Godmothererd. Quick Review.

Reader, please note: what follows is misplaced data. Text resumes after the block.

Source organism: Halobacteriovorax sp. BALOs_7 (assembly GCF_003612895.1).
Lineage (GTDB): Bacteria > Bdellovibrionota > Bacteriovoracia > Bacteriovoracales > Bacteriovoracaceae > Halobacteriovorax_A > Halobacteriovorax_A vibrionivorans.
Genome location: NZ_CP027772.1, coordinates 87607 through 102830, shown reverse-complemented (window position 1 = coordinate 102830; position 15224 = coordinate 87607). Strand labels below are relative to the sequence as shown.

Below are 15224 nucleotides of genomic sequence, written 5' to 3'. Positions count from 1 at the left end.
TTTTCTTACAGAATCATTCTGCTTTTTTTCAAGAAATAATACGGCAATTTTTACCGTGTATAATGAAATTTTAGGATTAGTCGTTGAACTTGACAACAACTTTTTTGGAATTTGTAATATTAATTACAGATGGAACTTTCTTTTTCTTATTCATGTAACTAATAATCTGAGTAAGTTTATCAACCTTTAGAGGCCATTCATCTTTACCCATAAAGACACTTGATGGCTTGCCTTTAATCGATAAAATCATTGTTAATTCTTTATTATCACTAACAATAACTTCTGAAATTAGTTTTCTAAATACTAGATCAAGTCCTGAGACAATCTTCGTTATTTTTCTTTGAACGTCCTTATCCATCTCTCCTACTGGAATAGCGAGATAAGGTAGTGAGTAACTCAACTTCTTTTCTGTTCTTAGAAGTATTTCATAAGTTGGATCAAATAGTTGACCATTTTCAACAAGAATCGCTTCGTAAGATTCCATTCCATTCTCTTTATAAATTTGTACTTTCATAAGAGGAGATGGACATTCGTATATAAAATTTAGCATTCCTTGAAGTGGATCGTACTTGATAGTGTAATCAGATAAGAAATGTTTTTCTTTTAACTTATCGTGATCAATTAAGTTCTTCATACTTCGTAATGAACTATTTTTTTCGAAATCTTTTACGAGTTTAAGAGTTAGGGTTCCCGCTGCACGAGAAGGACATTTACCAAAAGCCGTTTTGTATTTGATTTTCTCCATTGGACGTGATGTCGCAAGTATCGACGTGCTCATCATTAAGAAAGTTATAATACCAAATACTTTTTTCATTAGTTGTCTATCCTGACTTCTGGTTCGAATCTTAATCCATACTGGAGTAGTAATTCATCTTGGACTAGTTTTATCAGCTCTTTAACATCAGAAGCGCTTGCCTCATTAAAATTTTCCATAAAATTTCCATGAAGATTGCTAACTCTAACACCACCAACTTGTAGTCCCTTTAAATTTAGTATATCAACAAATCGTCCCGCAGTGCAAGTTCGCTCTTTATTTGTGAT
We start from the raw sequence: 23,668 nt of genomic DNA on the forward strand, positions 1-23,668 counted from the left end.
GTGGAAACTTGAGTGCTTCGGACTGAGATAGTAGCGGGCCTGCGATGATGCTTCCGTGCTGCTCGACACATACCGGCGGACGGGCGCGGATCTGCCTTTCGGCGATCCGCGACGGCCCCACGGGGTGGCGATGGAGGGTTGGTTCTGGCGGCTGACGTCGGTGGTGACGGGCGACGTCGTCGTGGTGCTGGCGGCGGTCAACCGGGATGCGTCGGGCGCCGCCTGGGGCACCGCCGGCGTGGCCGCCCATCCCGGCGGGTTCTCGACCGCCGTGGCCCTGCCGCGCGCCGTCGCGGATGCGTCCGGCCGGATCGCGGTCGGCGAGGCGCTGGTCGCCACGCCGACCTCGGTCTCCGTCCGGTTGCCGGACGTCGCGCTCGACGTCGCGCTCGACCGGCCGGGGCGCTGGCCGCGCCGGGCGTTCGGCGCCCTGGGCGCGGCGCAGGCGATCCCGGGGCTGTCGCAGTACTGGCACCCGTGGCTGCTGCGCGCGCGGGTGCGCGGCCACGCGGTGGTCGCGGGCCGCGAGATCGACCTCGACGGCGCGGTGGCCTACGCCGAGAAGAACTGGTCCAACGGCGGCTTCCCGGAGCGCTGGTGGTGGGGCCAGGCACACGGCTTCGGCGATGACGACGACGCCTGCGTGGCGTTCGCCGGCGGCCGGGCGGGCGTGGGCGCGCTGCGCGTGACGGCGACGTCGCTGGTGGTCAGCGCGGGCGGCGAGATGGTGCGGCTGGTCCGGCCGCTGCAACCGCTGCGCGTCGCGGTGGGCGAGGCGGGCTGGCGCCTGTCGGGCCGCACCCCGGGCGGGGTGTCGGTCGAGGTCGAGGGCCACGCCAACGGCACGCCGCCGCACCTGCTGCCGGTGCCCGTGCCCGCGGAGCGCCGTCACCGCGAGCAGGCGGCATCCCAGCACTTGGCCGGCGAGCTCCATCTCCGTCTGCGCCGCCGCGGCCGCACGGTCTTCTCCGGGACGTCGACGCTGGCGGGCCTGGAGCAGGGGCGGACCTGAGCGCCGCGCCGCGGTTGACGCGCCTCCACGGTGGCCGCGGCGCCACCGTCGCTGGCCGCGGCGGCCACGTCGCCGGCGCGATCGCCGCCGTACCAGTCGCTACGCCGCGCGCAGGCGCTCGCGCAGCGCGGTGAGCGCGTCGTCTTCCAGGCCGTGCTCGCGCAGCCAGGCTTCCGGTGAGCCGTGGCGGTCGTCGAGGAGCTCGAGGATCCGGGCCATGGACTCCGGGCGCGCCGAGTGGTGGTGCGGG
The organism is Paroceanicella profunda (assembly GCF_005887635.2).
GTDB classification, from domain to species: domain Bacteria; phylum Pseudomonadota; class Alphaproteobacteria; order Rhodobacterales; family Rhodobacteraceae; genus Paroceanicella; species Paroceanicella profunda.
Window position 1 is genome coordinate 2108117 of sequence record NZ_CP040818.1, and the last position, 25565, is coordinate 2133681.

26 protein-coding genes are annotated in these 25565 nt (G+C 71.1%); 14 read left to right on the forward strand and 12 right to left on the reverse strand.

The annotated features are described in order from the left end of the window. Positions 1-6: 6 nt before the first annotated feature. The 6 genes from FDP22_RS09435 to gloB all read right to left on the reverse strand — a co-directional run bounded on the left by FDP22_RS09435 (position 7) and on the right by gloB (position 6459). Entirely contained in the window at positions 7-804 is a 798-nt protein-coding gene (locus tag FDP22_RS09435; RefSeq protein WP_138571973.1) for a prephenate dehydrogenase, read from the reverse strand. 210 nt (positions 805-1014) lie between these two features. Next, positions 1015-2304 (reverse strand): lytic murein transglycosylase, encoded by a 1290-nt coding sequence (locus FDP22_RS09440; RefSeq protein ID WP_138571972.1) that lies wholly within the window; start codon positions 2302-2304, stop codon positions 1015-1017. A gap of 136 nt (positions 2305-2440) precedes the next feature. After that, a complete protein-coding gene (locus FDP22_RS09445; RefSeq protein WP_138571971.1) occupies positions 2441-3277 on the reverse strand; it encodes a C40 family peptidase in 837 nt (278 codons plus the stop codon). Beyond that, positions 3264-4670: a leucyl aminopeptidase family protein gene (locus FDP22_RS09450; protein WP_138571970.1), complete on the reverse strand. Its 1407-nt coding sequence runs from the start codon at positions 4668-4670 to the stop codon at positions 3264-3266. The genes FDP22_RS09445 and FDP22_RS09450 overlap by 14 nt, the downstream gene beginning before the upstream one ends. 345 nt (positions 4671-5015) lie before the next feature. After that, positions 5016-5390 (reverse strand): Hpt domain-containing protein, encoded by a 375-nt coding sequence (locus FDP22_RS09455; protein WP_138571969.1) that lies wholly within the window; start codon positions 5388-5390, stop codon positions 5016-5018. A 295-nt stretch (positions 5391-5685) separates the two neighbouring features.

In this critic’s recent review of the 2019 Disney + Christmas effort Noelle, it was mentioned that for 2020 the streaming service looked to be putting out another sub Enchanted offering in the form of Godmothered. Having now seen the film in certain respects this very much the case. It’s essentially Enchanted with Fairy Godmothers instead of princesses. Jillian Bell plays the Amy Adams role, Patrick Dempsey is replaced with Isla Fisher, James Marsden is swapped put for by two indistinct male characters who get one of the film’s bigger laughs simply due to them being named Hugh and Grant. There is some animal-based slapstick and Idina Menzel is exchanged for Jane Curtin. Change the backdrop from New York to Boston and you have one Enchanted knock off. It’s probably more accurate to say that this is a film that may have the bones of a very similar structure but does not understand what has made its clear inspiration so beloved among Disney fans. Enchanted has a very impressive level of tonal consistency. Everyone in the core cast knows what sort of parody they’re in but it’s never over or underplayed and the film doesn’t talk down to the audience regardless of age. Add in the memorable songs and a strong sense of heart throughout and you have a very memorable Disney live-action favourite. Godmothered has the slapstick elements down. Jillian Bell is trying her best and does produce a few goofy laughs. The thing is that everyone else delivers their work with the distinct knowledge that they are in a C/D tier Disney streaming offering and the film suffers as a result. Given some of the absolute dreck that Disney has shuffled out on its streaming service over the past year ( Secret Society of Second Born Royals anyone.) The film is not as bad as it might have been. That doesn’t mean it’s particularly good. it’s the sort of thing that’s only truly recommendable to die-hard Disney fans or massive slapstick apologists. The finale centres on a cover of Andra Day’s Rise Up and if viewers are listening closely they can hear that trap beat slid into the back of the audio mix. Its decisions like this that showcase just how mercenary Disney’s attitude towards it’s streaming service and original content is. There may be enough blockbuster offerings to keep regular viewers subscribed for a month but after they are done bingeing The Mandalorian or the upcoming MCU streaming content there’s hardly anything to keep them coming back. Gluttons for punishment who want to get down in the weeds with the content Disney does not want general audiences to see might find something worthwhile. This critic has the uneasy feeling that attitude’s like this will continue to be the services modus operandi.

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